The dysfibrinogenemias are a group of autosomal dominant disorders of qualitatively abnormal fibrinogens.[1] There are more than 350 different fibrinogen abnormalities, each named after the place where it was discovered.[2] Each dysfibrinogenemia is associated with slightly different effects on the thrombin time and on normal clotting. Some dysfibrinogenemias cause abnormal bleeding or even thrombosis, while others have no effect on either bleeding or thrombosis.[3]



  1. Dysfibrinogenemia at eMedicine
  2. McDonagh, J (2001). "Dysfibrinogenemia and other disorders of fibrinogen structure or function". In Colman R, Hirsh J, Marder V, Clowes A, George J. Hemostasis and Thrombosis (4th ed.). Philadelphia: Lippincott Williams & Wilkins. pp. 855–92. ISBN 978-0-7817-1455-6.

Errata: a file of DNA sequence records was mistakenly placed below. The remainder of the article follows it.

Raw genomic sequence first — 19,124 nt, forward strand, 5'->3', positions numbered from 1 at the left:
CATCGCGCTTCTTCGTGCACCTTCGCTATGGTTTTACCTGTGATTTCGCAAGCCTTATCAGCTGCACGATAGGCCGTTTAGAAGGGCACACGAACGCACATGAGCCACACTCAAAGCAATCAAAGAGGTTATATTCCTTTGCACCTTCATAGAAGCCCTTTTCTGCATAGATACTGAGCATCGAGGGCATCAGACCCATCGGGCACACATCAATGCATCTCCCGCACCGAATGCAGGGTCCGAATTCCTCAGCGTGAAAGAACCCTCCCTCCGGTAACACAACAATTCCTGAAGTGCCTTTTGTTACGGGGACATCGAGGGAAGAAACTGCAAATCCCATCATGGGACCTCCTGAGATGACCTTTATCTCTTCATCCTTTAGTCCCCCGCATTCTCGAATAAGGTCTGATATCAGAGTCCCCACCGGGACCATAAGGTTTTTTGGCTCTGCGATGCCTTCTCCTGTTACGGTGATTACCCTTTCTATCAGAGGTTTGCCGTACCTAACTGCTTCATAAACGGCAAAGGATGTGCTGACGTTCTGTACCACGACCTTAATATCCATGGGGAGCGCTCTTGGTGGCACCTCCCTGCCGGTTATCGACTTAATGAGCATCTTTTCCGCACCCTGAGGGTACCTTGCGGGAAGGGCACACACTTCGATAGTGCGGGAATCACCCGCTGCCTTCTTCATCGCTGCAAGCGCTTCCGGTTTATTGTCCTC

3. Hayes, T (2002). "Dysfibrinogenemia and thrombosis". Archives of Pathology & Laboratory Medicine. 126 (11): 1387–90. doi:10.1043/0003-9985(2002)126<1387:DAT>2.0.CO;2 (inactive 2016-10-16). PMID 12421146.

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